Why the Philippines is not a Democracy (Update 05-17-2016)

Why didn’t EDSA work? The formula was there: the military was agitating, the people were taking their grievances to the streets, and the priests were calling for an ouster. We felt we could make Arroyo bow down.

However, she didn’t roll down like an obedient dog, and instead, she clamped down on civil liberties. What the hell? Did she even believe in the democratic system? Did she understand what the responsibilities of her office entailed?

Oh, she understood. She understood perfectly…

Two weeks ago, the country commemorated the so-called “EDSA Dos” with little more than a muffled, bitter, mutter. Those who were there thought they had been betrayed, and many who were spectators now say that even then they knew better. Political scientists and sociologists have analyzed the event to death. One thing is at least consistent: everyone believes that society, the ideals that we left back in 2001, is no longer the same. All of EDSA seems to have been discredited.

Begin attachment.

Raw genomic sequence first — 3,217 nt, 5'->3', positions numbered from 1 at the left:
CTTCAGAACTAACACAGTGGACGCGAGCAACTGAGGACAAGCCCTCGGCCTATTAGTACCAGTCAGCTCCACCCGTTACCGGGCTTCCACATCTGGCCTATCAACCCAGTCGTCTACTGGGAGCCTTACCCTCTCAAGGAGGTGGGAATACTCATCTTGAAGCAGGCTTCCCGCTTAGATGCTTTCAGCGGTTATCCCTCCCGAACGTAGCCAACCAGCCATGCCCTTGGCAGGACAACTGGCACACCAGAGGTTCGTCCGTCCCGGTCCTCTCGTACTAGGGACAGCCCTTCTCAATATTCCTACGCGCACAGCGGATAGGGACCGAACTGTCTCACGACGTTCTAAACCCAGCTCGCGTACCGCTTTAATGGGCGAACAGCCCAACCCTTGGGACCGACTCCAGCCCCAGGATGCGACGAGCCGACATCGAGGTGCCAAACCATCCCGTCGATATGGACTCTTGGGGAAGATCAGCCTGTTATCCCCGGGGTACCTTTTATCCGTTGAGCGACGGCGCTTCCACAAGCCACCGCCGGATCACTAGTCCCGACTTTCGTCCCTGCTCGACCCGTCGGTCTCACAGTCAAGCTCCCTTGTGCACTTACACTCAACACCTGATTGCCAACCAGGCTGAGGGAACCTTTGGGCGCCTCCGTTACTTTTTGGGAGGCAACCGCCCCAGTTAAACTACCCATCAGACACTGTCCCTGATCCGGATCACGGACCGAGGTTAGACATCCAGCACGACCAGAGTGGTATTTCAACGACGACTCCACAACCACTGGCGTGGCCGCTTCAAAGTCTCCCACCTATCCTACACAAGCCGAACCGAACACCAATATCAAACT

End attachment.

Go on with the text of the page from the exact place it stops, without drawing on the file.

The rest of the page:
Joseph Estrada was a symbol of corruption. He represented the unpresidential individual who rose through the ranks on the shoulders of the masses. He represented everything that we, as intellectuals and members of the middle class, detested. Vulgar, without taste, and a politico. And he fell from power due to his one fatal flaw: he was a good man. Estrada didn’t try to disperse the crowd. He didn’t act the way Marcos did in his brutal counter stroke against the demonstrations during the turbulent period forever immortalized as the “First Quarter Storm”. Soldiers weren’t ordered to fire on the crowd, and no arrests were made. Estrada even offered to conciliate.